The launch of a console is terrifying. A beloved company could find itself dashed against the cold shoals of consumer culture, or exalted into everlasting greatness and high stock prices. You could end up sinking your hard-earned ~$300-400 into a big dusty brick to be boxed up with your broken VCR, or investing in a permanent fixture in dorms and apartments to come. But there, guiding you to safety like harbor buoys through a thick mist, there are the games launching alongside the console, and every now and then there comes a launch game so powerful, so potent, so perfect, it single-handedly justifies that day one impulse buy or that midnight launch line. Here're the 12 best console launch titles ever put out.
Bright, bumping, and bold, SSX was a gauzy dream of a racing game, trading in the white-knuckled adrenaline of your Gran Turismo or your Mario Kart for a Zen-like downhill flow state, aided by dynamically shifting electronic music. The brilliance of SSX was that, at a certain point, the whole "racing" thing just falls away in your mind, and you become engulfed in floating through impossible topographies, borne on an infinite crystalline carpet, feeling the pulse of the world wash over you like a sonic ocean. I guess what I'm getting at is that SSX is basically just MDMA.
Though it's been years since I last hefted an enormous cursed living sword on the Dreamcast, I will never forget Soulcalibur as long as I live. This is because I see Voldo's unearthly gyrations and gesticulations every time I close my eyes, even for a moment, his ornate codpiece thrusting closer and closer, closer and closer and closer. Because of this, life is a nightmare and I will welcome death with a kiss. But also, because Soulcalibur is an absolute gem of the fighting genre, a pioneer of the 3D fighter with its eight-way run system and, despite some balance issues, a sublime linked combo system toeing the line between the deceptive accessibility of the Tekken series and the extravagant button chains of Mortal Kombat, with cool-ass weapons slopped on top like molten steel gravy. And then there's Voldo... hissing... thrusting...inscrutable and implacable. God. Oh, God.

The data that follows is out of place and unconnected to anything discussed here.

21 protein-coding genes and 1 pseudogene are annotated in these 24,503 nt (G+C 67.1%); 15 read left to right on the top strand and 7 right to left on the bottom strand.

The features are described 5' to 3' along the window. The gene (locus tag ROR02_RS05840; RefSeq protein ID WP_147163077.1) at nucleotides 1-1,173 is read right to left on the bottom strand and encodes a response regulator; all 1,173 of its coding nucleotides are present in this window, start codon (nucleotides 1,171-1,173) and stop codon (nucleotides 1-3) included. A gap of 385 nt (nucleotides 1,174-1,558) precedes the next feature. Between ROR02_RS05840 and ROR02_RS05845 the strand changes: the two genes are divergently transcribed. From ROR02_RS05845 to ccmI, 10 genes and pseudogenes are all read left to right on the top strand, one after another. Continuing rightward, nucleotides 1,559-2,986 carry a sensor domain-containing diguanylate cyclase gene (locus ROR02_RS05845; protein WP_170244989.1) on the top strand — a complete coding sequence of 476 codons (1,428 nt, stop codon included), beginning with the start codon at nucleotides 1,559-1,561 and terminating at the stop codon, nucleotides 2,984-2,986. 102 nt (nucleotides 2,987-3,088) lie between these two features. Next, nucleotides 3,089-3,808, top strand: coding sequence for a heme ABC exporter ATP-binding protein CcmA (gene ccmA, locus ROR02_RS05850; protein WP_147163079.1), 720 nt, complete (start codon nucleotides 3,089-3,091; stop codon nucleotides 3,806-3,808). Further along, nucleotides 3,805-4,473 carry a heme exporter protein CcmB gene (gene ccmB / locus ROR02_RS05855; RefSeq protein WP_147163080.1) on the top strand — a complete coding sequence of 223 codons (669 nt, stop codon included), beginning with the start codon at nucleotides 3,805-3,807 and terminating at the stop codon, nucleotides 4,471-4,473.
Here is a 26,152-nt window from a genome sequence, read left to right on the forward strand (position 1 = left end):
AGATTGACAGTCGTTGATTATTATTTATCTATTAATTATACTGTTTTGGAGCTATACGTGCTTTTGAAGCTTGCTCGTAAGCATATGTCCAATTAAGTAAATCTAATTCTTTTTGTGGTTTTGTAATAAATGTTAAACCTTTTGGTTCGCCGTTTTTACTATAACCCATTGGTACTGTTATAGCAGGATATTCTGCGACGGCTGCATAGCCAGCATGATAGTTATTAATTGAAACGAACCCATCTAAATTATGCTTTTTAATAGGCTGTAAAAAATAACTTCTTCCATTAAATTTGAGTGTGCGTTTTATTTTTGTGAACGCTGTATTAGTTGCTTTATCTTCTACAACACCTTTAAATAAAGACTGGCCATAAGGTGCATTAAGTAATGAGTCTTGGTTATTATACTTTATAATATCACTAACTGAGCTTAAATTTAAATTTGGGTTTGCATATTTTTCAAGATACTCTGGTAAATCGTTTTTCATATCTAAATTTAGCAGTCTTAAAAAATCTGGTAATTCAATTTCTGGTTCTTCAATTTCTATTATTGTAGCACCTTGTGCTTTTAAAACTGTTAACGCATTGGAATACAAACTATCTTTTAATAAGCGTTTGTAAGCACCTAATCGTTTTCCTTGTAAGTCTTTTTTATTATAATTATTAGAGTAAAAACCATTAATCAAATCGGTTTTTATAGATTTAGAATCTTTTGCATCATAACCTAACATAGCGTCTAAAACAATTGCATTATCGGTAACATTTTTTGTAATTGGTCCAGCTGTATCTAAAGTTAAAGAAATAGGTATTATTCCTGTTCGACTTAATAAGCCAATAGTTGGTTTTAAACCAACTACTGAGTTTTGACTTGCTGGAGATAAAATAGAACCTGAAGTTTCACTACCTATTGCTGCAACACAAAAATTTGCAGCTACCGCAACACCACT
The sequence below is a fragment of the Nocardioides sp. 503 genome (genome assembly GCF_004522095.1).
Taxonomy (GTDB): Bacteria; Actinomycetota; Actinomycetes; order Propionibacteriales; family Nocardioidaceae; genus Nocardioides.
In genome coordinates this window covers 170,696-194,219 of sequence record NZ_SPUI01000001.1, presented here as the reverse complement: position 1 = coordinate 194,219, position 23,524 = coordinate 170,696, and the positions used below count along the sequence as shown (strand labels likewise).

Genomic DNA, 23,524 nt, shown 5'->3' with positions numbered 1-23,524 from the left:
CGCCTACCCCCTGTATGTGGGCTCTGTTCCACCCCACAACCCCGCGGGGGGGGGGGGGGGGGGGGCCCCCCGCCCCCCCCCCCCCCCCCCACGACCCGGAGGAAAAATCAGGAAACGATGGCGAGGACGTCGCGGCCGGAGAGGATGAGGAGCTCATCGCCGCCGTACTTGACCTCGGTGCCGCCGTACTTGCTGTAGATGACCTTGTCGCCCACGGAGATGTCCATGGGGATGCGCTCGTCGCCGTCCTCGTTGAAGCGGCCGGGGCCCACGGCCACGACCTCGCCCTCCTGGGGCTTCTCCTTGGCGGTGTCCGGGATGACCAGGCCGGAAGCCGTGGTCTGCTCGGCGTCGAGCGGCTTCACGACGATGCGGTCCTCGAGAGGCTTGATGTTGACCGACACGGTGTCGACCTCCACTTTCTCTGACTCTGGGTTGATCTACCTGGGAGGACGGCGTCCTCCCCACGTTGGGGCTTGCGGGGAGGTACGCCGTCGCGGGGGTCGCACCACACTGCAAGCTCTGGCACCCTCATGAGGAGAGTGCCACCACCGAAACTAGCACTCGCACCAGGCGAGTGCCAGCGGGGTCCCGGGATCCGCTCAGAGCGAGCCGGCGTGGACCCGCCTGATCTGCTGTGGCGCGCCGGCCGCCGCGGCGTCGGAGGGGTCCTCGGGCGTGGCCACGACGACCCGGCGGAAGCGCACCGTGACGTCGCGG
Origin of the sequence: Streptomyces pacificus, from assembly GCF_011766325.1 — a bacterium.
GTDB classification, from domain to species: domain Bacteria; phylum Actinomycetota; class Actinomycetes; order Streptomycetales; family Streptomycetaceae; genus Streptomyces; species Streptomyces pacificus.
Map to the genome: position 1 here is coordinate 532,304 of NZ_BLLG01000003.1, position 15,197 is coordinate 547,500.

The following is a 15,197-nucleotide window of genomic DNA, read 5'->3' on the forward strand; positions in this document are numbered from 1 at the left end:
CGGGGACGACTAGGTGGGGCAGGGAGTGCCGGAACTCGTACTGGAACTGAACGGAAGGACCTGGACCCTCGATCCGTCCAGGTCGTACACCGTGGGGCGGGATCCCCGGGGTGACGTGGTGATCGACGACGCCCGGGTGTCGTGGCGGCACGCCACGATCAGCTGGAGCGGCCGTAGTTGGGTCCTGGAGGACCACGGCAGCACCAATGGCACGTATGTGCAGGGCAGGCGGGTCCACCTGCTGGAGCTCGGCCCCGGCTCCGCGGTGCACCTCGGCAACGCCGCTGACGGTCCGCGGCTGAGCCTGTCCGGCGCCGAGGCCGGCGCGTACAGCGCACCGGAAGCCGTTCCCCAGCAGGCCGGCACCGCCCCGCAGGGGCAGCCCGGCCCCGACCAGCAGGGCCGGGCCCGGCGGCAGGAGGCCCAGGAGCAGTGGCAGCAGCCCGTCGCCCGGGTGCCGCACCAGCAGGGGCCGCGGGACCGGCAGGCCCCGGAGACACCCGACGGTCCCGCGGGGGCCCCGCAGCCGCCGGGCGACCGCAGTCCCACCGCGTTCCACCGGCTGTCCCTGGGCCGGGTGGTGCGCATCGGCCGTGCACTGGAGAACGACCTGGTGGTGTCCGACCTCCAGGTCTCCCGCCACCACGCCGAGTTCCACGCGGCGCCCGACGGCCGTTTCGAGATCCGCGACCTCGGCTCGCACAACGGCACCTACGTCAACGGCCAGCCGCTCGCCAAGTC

When the Xbox 360 and PS3 launched, it was hell out there. All the arbitrary, brand-loyal partisan bickering from the previous generation came back in full force like weird hateful sex feelings towards an awful ex. For some reason, video games made us behave poorly towards each other. Looking back, one thing is clear: PS3 buyers had a better launch day, almost single-handedly due to Resistance: Fall of Man (though that the launch closely coincided with the release of Gears of War made it basically the Tet Offensive of console war escalation). Resistance did Perfect Dark better than Perfect Dark Zero did, with goofball guns out the ass, and did Gears of War almost as well as Gears of War did, with a humanity's-last-stand storyline that, while involving no Cole Trains, was still pretty cool. Though it broke no molds, nor shifted any paradigms, Resistance is still a testament to good ideas and compelling world-building polished to a mirror sheen.